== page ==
Jamie Sutcliffe on the London-based artist who explores our relationship with sentient and sensual bots.

Kitty Clark's early work betrayed her concern with an artificiality striving for similitude with its range of wishful objects: a plastic fern spritzed with 'real fern scent', for example, or an almost too perfect lettuce sandwich fashioned in corrugated PVC.
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Ragnar Kjartansson Take me here by the Dishwasher: Memorial for a Marriage 2011-14 at the Barbican

Exhibitions

If All Relations Were to Reach Equilibrium, Then This Building Would Dissolve

Paul Usherwood

Under the Same Sun: Art from Latin America

Gabriela Salgado

Edinburgh Art Festival

Rosie Lesso

Liverpool Biennial 2016

Dave Beech

Bloomberg New Contemporaries

Martin Herbert

David Hammons: Give Me a Moment

David Gleeson

Marc Camille Chaimowicz and Bruno Pélassy: Tears Shared

Tim Steer

Found

Julie Hrischeva

In a Dream You Saw a Way to Survive and You Were Full of Joy

David Lillington

Yorkshire Round-up

Tom Emery

London Round-up

Kathryn Lloyd

Paris Round-up

Anna Dezeuze

Reviews

Books

Documentary Across Disciplines

Alex Fletcher on heterogeneity in documentary practices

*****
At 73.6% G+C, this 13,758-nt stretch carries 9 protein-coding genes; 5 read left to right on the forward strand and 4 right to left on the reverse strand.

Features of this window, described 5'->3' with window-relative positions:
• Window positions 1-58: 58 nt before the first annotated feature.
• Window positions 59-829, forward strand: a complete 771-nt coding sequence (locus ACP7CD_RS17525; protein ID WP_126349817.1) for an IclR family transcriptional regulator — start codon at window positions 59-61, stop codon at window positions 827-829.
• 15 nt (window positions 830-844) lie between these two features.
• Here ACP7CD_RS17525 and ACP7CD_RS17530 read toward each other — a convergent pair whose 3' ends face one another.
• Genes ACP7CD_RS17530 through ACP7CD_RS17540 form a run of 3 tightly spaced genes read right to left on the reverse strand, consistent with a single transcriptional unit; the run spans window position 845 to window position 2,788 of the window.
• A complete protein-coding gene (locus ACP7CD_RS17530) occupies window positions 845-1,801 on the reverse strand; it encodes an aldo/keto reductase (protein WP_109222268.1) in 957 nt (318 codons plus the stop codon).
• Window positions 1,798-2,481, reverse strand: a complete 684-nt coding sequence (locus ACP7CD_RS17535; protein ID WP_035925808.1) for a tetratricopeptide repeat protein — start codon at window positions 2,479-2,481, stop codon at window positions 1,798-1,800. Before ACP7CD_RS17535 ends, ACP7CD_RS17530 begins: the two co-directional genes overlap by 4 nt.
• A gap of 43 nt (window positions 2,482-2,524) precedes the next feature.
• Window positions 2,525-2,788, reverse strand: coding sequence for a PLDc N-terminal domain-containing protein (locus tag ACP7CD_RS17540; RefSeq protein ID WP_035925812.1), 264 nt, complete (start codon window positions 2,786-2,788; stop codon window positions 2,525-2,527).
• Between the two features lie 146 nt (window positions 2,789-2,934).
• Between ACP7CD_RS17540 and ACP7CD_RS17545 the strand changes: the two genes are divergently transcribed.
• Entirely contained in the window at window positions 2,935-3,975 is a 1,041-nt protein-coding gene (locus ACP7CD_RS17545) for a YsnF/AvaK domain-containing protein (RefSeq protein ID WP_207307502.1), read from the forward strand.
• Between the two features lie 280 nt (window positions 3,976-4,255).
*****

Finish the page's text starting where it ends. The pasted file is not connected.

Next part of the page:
John Grierson, credited with coining the term in 1926, famously defined documentary as the 'creative treatment of actuality', consequently signalling an ambivalent tension between non-fiction and its shaping.

Reviews

Film

Laura Mulvey & Peter Wollen: Beyond the Scorched Earth of Counter-Cinema

Alex Fletcher revisits the film theorists' own films

Laura Mulvey and Peter Wollen's third and fourth films, Amy!, 1980, and Crystal Gazing, 1981, are, as Esther Leslie noted, marked by a period of defeat, with Margaret Thatcher coming to power in 1979 and the radical film tradition coming to an end.

Reports

Letter from Chicago

North and South Sides

Omar Kholeif finds purchase on the US Third Coast

For all of its visceral visuals, Chicago is perhaps unusual among many US cities for its social and civic consciousness.

Letter from Moscow

Hidden Histories

Chris McCormack on art and Russian capital

If the flurry of recent headlines has jolted the west into reliving Cold War anxieties, cultural organisations inside Russia have responded largely by pitting allegory and dissimulation against these ever-shifting realities.

Letter from Los Angeles

In Search of the Real

Lee Foley on the tensions around an expansionist art scene

The message from local organisers was clear: though they are not anti-art, they are staunchly anti-gallery.

Artlaw

Public Policy

The Code of Art

Henry Lydiate on an Australian experiment in art-dealer regulation

In the primary-sales market place, dealers and collectors are vastly fewer than the thousands of artists and millions of available artworks ripe for 'development' and, some might say, manipulation.

Listings

Events

Calendar

The updated events and exhibitions calendar can also be viewed online.

Exhibitions

Exhibition Listings

Art Monthly's exhibition listings can be viewed online.